The New York Times, Tuesday, February 4th, 1986
Nikhil Banerjee, one of the leading sitarists of India, died of a heart attack Jan. 27 in Calcutta. He was 55 years old.
Robert Palmer of The New York Times wrote of Mr. Banerjee's Carnegie Hall performance last November: "The extraordinary fluidity and assurance of his rhythmic ideas and phrasing set a pace and a standard that would have left most of the international 'stars' of Indian music far behind."
Mr. Banerjee was born in Calcutta in 1931. He was a child prodigy and won the top award in the All Bengal Sitar Composition at the age of 9. He was also became the youngest musician ever employed by All-India Radio, where he worked for five years. Mr. Banerjee studied northern Indian classical music for seven years with the sarodist Ustad Allauddin Khan (who was also Ravi Shankar's teacher), and then became a student of the sarodist Ustad Ali Akbar Khan.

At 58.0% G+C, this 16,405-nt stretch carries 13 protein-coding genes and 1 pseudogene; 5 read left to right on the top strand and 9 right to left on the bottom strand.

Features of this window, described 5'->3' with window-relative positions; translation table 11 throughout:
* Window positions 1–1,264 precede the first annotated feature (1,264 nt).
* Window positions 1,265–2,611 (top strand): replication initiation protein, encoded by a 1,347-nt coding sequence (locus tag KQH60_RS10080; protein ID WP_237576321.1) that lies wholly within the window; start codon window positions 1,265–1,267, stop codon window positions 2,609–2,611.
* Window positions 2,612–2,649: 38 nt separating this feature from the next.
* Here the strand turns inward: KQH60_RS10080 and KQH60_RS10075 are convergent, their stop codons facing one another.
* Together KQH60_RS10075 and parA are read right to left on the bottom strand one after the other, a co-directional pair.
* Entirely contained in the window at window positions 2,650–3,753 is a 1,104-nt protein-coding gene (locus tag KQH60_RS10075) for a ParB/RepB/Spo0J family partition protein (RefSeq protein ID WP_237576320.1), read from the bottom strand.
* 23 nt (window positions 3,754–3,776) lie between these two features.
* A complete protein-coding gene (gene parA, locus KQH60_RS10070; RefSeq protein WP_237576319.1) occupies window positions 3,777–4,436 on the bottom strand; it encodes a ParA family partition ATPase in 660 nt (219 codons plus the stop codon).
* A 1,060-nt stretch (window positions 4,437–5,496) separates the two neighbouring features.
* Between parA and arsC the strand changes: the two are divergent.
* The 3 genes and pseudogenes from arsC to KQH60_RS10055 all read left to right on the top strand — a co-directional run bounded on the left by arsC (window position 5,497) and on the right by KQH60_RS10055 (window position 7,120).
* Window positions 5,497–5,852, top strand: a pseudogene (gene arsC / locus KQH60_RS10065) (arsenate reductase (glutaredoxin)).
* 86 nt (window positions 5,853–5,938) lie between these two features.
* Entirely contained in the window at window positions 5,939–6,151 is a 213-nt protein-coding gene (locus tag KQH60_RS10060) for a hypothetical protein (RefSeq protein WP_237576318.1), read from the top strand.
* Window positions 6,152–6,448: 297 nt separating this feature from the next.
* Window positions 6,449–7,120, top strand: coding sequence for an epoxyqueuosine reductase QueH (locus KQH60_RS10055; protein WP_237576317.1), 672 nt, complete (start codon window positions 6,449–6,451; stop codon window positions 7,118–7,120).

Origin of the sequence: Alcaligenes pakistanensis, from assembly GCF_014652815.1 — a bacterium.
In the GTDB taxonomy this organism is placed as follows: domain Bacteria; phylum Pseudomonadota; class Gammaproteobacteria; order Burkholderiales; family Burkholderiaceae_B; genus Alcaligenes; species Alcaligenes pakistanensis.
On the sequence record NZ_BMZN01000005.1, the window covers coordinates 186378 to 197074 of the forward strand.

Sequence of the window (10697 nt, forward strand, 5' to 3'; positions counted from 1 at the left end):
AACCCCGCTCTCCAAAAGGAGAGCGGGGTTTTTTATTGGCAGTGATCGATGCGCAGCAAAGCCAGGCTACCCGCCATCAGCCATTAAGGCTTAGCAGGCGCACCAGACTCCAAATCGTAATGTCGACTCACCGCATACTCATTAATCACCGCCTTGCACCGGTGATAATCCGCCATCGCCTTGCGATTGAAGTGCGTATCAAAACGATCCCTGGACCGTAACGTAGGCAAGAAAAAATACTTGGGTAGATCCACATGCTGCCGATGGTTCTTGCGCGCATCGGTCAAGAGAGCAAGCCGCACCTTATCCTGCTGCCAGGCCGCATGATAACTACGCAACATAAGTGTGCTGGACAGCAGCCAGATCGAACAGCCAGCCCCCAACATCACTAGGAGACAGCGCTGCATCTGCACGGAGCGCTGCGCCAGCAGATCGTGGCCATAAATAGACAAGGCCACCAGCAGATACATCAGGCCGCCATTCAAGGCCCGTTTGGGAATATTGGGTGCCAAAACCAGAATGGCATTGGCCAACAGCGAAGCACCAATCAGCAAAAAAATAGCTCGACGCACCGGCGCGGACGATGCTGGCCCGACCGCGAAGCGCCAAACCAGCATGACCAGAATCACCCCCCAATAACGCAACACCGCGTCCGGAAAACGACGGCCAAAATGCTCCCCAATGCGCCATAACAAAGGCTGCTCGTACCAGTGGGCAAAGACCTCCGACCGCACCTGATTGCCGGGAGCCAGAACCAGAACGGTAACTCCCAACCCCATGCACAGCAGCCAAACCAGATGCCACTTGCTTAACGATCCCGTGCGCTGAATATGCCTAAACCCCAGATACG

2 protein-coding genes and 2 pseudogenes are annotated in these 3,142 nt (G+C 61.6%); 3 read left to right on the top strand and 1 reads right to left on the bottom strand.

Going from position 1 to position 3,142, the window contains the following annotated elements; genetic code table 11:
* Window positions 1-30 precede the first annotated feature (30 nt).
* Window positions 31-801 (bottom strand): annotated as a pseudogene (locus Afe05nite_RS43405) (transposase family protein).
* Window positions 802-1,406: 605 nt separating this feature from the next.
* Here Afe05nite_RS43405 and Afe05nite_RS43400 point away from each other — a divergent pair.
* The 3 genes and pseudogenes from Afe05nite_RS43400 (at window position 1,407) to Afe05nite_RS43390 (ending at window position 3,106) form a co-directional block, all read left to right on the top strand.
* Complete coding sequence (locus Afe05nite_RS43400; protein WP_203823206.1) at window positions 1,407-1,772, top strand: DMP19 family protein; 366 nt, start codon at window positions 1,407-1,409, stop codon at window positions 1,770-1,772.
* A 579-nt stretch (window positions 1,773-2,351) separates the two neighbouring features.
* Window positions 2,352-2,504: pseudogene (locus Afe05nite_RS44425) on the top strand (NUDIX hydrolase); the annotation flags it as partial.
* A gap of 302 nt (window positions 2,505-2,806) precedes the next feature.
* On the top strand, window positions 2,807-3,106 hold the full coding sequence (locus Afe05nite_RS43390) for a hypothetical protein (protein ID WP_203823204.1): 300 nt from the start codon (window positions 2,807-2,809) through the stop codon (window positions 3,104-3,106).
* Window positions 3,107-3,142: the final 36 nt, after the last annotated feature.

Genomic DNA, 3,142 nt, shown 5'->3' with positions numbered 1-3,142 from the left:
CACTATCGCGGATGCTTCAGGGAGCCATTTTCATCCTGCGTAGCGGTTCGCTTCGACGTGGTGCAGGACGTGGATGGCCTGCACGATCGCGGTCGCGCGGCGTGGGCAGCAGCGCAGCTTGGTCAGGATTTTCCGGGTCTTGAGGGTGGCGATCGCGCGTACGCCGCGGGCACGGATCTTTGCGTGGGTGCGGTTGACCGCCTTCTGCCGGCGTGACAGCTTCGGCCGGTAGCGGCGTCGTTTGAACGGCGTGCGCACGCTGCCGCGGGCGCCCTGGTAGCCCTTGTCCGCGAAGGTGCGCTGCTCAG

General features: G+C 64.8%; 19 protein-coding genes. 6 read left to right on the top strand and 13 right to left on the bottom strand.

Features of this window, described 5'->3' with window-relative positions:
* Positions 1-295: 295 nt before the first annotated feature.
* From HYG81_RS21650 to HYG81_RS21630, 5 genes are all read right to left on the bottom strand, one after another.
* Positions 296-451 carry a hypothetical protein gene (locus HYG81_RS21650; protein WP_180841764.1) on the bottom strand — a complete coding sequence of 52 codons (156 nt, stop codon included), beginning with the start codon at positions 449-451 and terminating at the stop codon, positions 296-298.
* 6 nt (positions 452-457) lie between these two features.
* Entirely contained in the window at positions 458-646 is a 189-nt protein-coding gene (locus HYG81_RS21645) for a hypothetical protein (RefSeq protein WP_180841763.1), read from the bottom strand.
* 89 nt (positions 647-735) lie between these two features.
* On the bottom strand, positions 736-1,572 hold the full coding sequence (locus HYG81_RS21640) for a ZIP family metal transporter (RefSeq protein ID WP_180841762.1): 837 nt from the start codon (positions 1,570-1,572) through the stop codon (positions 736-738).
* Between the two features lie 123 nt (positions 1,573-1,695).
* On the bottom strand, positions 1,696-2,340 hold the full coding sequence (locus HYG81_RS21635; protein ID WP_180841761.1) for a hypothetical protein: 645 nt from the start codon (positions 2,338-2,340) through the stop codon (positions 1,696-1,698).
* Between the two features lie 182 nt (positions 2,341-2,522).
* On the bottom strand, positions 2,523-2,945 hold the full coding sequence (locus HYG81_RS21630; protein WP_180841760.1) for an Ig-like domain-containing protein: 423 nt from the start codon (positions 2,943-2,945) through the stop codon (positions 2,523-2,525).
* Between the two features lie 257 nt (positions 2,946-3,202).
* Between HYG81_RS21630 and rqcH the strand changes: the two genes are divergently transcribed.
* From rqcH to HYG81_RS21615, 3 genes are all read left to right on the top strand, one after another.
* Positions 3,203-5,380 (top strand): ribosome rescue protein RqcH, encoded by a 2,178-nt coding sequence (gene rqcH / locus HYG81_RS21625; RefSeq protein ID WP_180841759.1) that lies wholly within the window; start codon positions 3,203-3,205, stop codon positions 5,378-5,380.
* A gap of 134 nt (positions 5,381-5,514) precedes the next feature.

Mr. Banerjee began touring outside of India in 1954. In 1968 India awarded him the honorary title Padma Shri; that same year he was named India's Outstanding Musician of the Year by the Sangeet Natak (Music and Dance) Academy. At the time of his death, he had established an international career; he was also professor at the Ali Akbar College of Music in Calcutta.
He is survived by his wife and two daughters.
© 1986 The New York Times Company